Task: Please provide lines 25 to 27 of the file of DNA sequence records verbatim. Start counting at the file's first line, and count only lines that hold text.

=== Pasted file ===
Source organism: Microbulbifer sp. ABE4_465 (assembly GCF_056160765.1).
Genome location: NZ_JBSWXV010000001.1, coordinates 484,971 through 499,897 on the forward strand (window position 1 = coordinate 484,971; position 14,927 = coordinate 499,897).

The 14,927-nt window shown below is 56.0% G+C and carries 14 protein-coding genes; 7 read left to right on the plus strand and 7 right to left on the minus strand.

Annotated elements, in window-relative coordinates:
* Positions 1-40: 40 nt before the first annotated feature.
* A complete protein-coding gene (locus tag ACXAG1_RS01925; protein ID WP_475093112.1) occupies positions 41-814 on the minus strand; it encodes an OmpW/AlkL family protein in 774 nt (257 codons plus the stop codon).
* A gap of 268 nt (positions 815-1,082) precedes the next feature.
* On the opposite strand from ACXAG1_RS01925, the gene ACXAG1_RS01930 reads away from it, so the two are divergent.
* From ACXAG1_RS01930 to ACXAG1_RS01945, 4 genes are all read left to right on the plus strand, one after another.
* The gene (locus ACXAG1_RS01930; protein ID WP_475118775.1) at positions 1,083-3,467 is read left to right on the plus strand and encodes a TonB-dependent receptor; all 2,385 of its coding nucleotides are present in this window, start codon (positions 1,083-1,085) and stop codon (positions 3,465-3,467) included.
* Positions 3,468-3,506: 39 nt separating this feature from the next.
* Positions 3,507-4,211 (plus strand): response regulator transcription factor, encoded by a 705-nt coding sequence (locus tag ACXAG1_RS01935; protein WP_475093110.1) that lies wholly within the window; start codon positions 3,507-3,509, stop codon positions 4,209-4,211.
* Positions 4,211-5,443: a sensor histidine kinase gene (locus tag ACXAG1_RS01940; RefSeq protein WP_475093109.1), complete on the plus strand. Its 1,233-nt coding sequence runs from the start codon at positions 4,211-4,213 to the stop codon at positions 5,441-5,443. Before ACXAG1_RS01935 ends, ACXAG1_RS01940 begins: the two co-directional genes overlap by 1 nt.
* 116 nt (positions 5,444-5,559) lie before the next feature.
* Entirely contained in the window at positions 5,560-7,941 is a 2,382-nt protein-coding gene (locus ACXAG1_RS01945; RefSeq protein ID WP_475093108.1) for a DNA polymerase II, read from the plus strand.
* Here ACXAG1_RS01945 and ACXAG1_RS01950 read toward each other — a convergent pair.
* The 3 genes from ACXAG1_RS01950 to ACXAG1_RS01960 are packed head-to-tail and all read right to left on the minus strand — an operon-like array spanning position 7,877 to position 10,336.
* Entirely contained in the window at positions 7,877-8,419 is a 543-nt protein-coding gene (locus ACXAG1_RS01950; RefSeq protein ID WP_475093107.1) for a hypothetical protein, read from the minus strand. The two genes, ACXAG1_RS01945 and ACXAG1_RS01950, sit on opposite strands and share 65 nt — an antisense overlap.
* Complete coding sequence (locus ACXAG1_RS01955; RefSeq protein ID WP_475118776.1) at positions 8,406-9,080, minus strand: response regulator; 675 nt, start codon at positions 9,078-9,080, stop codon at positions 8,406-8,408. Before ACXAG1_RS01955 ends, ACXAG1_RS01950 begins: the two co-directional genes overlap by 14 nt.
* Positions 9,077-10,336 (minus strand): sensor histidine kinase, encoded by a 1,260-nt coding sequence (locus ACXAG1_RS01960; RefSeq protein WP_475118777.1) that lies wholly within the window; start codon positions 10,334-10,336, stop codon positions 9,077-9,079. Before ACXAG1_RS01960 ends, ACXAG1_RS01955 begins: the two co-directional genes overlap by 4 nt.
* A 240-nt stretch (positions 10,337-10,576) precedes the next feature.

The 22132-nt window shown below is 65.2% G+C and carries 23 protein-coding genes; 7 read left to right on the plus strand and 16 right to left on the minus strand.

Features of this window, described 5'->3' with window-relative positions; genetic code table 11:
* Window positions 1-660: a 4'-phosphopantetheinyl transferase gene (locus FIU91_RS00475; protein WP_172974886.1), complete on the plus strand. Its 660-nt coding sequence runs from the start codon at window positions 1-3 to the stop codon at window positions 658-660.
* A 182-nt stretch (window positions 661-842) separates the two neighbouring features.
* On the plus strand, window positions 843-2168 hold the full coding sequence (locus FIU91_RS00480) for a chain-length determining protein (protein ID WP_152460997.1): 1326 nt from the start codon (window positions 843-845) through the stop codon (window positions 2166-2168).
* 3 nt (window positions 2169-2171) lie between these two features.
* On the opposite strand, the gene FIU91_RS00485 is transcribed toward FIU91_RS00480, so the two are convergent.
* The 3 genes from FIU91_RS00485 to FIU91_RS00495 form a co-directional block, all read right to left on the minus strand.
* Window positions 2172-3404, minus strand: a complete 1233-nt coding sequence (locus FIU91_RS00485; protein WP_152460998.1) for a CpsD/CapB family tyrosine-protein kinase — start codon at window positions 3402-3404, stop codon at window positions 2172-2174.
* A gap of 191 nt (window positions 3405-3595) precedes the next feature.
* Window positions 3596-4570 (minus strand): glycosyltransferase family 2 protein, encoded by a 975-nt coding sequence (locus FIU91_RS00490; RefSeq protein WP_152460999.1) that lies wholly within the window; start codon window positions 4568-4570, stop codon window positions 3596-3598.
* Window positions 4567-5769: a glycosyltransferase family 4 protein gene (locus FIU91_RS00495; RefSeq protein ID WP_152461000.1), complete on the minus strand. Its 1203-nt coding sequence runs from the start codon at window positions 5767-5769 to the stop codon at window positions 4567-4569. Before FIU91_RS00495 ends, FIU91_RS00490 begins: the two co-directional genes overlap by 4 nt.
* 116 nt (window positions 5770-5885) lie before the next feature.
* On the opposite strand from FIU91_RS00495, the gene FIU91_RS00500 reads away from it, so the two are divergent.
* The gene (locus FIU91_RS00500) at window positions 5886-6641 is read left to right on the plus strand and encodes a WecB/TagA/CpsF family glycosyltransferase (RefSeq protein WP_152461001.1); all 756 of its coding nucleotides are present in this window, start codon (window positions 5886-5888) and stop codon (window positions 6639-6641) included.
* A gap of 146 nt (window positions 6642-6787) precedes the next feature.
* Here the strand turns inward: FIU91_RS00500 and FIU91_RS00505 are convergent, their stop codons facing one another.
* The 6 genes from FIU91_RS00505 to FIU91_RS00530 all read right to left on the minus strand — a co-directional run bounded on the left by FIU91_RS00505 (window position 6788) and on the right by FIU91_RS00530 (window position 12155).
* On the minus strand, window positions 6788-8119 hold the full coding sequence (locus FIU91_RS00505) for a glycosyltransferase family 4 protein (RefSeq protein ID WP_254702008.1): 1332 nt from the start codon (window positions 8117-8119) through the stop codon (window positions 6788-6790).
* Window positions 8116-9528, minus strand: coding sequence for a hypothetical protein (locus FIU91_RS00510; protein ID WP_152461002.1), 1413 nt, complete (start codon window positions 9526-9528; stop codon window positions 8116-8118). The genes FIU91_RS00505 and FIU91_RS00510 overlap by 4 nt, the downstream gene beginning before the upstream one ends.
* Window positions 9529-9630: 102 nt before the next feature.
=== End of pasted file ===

* A 182-nt stretch (window positions 661-842) separates the two neighbouring features.
* On the plus strand, window positions 843-2168 hold the full coding sequence (locus FIU91_RS00480) for a chain-length determining protein (protein ID WP_152460997.1): 1326 nt from the start codon (window positions 843-845) through the stop codon (window positions 2166-2168).
* 3 nt (window positions 2169-2171) lie between these two features.